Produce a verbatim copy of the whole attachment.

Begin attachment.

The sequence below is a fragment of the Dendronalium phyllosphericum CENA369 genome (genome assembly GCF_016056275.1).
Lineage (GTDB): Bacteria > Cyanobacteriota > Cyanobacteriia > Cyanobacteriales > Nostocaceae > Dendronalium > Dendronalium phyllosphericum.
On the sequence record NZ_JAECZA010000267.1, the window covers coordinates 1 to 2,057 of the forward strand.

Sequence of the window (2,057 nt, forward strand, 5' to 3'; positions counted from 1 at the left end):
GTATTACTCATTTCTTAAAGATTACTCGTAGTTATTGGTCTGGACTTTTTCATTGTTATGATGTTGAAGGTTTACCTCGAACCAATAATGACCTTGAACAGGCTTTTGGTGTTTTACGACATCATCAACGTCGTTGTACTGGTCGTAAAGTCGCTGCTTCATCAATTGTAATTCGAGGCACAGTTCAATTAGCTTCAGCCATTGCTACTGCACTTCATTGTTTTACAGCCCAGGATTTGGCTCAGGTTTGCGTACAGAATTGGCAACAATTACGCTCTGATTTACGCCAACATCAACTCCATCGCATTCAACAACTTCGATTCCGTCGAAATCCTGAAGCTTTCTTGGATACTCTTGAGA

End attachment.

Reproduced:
The sequence below is a fragment of the Dendronalium phyllosphericum CENA369 genome (genome assembly GCF_016056275.1).
Lineage (GTDB): Bacteria > Cyanobacteriota > Cyanobacteriia > Cyanobacteriales > Nostocaceae > Dendronalium > Dendronalium phyllosphericum.
On the sequence record NZ_JAECZA010000267.1, the window covers coordinates 1 to 2,057 of the forward strand.

Sequence of the window (2,057 nt, forward strand, 5' to 3'; positions counted from 1 at the left end):
GTATTACTCATTTCTTAAAGATTACTCGTAGTTATTGGTCTGGACTTTTTCATTGTTATGATGTTGAAGGTTTACCTCGAACCAATAATGACCTTGAACAGGCTTTTGGTGTTTTACGACATCATCAACGTCGTTGTACTGGTCGTAAAGTCGCTGCTTCATCAATTGTAATTCGAGGCACAGTTCAATTAGCTTCAGCCATTGCTACTGCACTTCATTGTTTTACAGCCCAGGATTTGGCTCAGGTTTGCGTACAGAATTGGCAACAATTACGCTCTGATTTACGCCAACATCAACTCCATCGCATTCAACAACTTCGATTCCGTCGAAATCCTGAAGCTTTCTTGGATACTCTTGAGA